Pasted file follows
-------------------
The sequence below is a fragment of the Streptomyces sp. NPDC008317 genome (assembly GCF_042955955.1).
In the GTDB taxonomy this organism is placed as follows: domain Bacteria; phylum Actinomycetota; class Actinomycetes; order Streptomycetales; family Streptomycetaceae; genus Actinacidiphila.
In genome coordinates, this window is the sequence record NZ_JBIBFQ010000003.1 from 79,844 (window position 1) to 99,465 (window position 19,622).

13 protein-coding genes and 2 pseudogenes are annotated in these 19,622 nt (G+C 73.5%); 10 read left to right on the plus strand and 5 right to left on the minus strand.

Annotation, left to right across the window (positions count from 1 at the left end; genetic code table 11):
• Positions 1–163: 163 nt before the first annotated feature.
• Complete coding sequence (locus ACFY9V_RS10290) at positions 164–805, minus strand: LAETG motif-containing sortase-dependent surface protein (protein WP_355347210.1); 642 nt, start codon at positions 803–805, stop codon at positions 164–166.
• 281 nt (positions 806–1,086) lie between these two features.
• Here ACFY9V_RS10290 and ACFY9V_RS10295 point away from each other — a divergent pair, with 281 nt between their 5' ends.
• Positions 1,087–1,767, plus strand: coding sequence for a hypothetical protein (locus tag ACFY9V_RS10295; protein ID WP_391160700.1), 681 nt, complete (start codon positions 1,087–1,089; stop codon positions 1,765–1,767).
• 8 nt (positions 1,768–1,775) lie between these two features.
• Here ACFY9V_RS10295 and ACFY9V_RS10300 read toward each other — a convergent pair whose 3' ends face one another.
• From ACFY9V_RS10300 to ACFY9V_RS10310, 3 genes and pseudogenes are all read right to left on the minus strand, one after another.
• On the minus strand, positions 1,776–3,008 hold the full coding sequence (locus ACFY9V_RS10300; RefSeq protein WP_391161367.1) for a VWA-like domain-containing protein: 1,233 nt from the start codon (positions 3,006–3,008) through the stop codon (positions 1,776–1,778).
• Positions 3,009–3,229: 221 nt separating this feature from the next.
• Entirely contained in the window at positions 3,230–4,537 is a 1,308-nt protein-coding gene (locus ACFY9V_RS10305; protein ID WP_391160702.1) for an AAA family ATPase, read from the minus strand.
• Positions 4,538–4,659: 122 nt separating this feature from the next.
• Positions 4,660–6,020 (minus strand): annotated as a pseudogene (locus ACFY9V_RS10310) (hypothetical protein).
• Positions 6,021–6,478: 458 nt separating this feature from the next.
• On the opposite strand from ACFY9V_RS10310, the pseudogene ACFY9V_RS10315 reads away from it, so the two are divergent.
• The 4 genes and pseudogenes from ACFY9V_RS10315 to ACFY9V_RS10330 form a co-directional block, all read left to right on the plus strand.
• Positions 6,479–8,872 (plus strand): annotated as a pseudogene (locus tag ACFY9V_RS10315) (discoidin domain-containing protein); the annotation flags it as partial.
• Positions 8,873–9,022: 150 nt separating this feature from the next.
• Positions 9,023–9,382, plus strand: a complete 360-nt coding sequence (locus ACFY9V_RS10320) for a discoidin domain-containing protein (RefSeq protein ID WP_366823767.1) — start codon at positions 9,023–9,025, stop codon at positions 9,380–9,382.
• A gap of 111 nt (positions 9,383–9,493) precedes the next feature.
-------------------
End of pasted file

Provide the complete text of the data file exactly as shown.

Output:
The sequence below is a fragment of the Streptomyces sp. NPDC008317 genome (assembly GCF_042955955.1).
In the GTDB taxonomy this organism is placed as follows: domain Bacteria; phylum Actinomycetota; class Actinomycetes; order Streptomycetales; family Streptomycetaceae; genus Actinacidiphila.
In genome coordinates, this window is the sequence record NZ_JBIBFQ010000003.1 from 79,844 (window position 1) to 99,465 (window position 19,622).

13 protein-coding genes and 2 pseudogenes are annotated in these 19,622 nt (G+C 73.5%); 10 read left to right on the plus strand and 5 right to left on the minus strand.

Annotation, left to right across the window (positions count from 1 at the left end; genetic code table 11):
• Positions 1–163: 163 nt before the first annotated feature.
• Complete coding sequence (locus ACFY9V_RS10290) at positions 164–805, minus strand: LAETG motif-containing sortase-dependent surface protein (protein WP_355347210.1); 642 nt, start codon at positions 803–805, stop codon at positions 164–166.
• 281 nt (positions 806–1,086) lie between these two features.
• Here ACFY9V_RS10290 and ACFY9V_RS10295 point away from each other — a divergent pair, with 281 nt between their 5' ends.
• Positions 1,087–1,767, plus strand: coding sequence for a hypothetical protein (locus tag ACFY9V_RS10295; protein ID WP_391160700.1), 681 nt, complete (start codon positions 1,087–1,089; stop codon positions 1,765–1,767).
• 8 nt (positions 1,768–1,775) lie between these two features.
• Here ACFY9V_RS10295 and ACFY9V_RS10300 read toward each other — a convergent pair whose 3' ends face one another.
• From ACFY9V_RS10300 to ACFY9V_RS10310, 3 genes and pseudogenes are all read right to left on the minus strand, one after another.
• On the minus strand, positions 1,776–3,008 hold the full coding sequence (locus ACFY9V_RS10300; RefSeq protein WP_391161367.1) for a VWA-like domain-containing protein: 1,233 nt from the start codon (positions 3,006–3,008) through the stop codon (positions 1,776–1,778).
• Positions 3,009–3,229: 221 nt separating this feature from the next.
• Entirely contained in the window at positions 3,230–4,537 is a 1,308-nt protein-coding gene (locus ACFY9V_RS10305; protein ID WP_391160702.1) for an AAA family ATPase, read from the minus strand.
• Positions 4,538–4,659: 122 nt separating this feature from the next.
• Positions 4,660–6,020 (minus strand): annotated as a pseudogene (locus ACFY9V_RS10310) (hypothetical protein).
• Positions 6,021–6,478: 458 nt separating this feature from the next.
• On the opposite strand from ACFY9V_RS10310, the pseudogene ACFY9V_RS10315 reads away from it, so the two are divergent.
• The 4 genes and pseudogenes from ACFY9V_RS10315 to ACFY9V_RS10330 form a co-directional block, all read left to right on the plus strand.
• Positions 6,479–8,872 (plus strand): annotated as a pseudogene (locus tag ACFY9V_RS10315) (discoidin domain-containing protein); the annotation flags it as partial.
• Positions 8,873–9,022: 150 nt separating this feature from the next.
• Positions 9,023–9,382, plus strand: a complete 360-nt coding sequence (locus ACFY9V_RS10320) for a discoidin domain-containing protein (RefSeq protein ID WP_366823767.1) — start codon at positions 9,023–9,025, stop codon at positions 9,380–9,382.
• A gap of 111 nt (positions 9,383–9,493) precedes the next feature.